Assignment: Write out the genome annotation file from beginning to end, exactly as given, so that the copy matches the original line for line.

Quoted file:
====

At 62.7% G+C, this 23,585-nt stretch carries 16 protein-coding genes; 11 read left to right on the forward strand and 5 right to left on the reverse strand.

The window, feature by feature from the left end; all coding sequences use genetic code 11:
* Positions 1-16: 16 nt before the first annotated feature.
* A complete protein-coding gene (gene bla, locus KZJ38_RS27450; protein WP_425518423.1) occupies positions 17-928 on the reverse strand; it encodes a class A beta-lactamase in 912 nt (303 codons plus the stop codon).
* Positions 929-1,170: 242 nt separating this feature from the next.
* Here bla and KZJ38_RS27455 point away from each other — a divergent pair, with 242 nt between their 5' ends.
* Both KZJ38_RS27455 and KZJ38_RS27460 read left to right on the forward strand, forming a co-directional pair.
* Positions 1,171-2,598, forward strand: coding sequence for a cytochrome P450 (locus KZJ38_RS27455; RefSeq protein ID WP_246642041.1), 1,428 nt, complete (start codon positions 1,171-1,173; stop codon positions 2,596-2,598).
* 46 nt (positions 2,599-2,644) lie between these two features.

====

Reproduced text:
At 62.7% G+C, this 23,585-nt stretch carries 16 protein-coding genes; 11 read left to right on the forward strand and 5 right to left on the reverse strand.

The window, feature by feature from the left end; all coding sequences use genetic code 11:
* Positions 1-16: 16 nt before the first annotated feature.
* A complete protein-coding gene (gene bla, locus KZJ38_RS27450; protein WP_425518423.1) occupies positions 17-928 on the reverse strand; it encodes a class A beta-lactamase in 912 nt (303 codons plus the stop codon).
* Positions 929-1,170: 242 nt separating this feature from the next.
* Here bla and KZJ38_RS27455 point away from each other — a divergent pair, with 242 nt between their 5' ends.
* Both KZJ38_RS27455 and KZJ38_RS27460 read left to right on the forward strand, forming a co-directional pair.
* Positions 1,171-2,598, forward strand: coding sequence for a cytochrome P450 (locus KZJ38_RS27455; RefSeq protein ID WP_246642041.1), 1,428 nt, complete (start codon positions 1,171-1,173; stop codon positions 2,596-2,598).
* 46 nt (positions 2,599-2,644) lie between these two features.